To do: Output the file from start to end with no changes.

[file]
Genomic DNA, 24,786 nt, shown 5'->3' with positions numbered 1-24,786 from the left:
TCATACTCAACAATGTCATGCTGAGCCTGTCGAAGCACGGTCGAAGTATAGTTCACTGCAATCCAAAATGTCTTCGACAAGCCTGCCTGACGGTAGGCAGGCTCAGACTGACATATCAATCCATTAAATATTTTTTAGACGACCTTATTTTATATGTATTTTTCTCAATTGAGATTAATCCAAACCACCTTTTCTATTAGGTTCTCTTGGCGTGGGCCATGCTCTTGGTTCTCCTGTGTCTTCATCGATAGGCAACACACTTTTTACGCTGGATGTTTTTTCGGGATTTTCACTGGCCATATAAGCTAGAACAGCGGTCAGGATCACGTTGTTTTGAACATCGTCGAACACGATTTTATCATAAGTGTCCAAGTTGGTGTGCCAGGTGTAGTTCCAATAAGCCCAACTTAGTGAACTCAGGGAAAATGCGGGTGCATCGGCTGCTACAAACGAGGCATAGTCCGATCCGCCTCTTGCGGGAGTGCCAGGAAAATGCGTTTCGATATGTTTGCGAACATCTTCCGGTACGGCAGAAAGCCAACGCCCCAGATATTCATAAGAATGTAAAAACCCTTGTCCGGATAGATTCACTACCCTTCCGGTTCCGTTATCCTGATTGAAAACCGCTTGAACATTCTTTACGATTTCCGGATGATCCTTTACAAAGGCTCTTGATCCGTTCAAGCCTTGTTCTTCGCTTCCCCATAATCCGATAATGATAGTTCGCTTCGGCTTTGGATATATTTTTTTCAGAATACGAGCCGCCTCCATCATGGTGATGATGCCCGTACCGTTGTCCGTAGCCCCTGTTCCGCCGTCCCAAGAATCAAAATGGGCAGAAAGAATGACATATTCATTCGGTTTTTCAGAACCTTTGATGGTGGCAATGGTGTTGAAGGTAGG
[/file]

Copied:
Genomic DNA, 24,786 nt, shown 5'->3' with positions numbered 1-24,786 from the left:
TCATACTCAACAATGTCATGCTGAGCCTGTCGAAGCACGGTCGAAGTATAGTTCACTGCAATCCAAAATGTCTTCGACAAGCCTGCCTGACGGTAGGCAGGCTCAGACTGACATATCAATCCATTAAATATTTTTTAGACGACCTTATTTTATATGTATTTTTCTCAATTGAGATTAATCCAAACCACCTTTTCTATTAGGTTCTCTTGGCGTGGGCCATGCTCTTGGTTCTCCTGTGTCTTCATCGATAGGCAACACACTTTTTACGCTGGATGTTTTTTCGGGATTTTCACTGGCCATATAAGCTAGAACAGCGGTCAGGATCACGTTGTTTTGAACATCGTCGAACACGATTTTATCATAAGTGTCCAAGTTGGTGTGCCAGGTGTAGTTCCAATAAGCCCAACTTAGTGAACTCAGGGAAAATGCGGGTGCATCGGCTGCTACAAACGAGGCATAGTCCGATCCGCCTCTTGCGGGAGTGCCAGGAAAATGCGTTTCGATATGTTTGCGAACATCTTCCGGTACGGCAGAAAGCCAACGCCCCAGATATTCATAAGAATGTAAAAACCCTTGTCCGGATAGATTCACTACCCTTCCGGTTCCGTTATCCTGATTGAAAACCGCTTGAACATTCTTTACGATTTCCGGATGATCCTTTACAAAGGCTCTTGATCCGTTCAAGCCTTGTTCTTCGCTTCCCCATAATCCGATAATGATAGTTCGCTTCGGCTTTGGATATATTTTTTTCAGAATACGAGCCGCCTCCATCATGGTGATGATGCCCGTACCGTTGTCCGTAGCCCCTGTTCCGCCGTCCCAAGAATCAAAATGGGCAGAAAGAATGACATATTCATTCGGTTTTTCAGAACCTTTGATGGTGGCAATGGTGTTGAAGGTAGG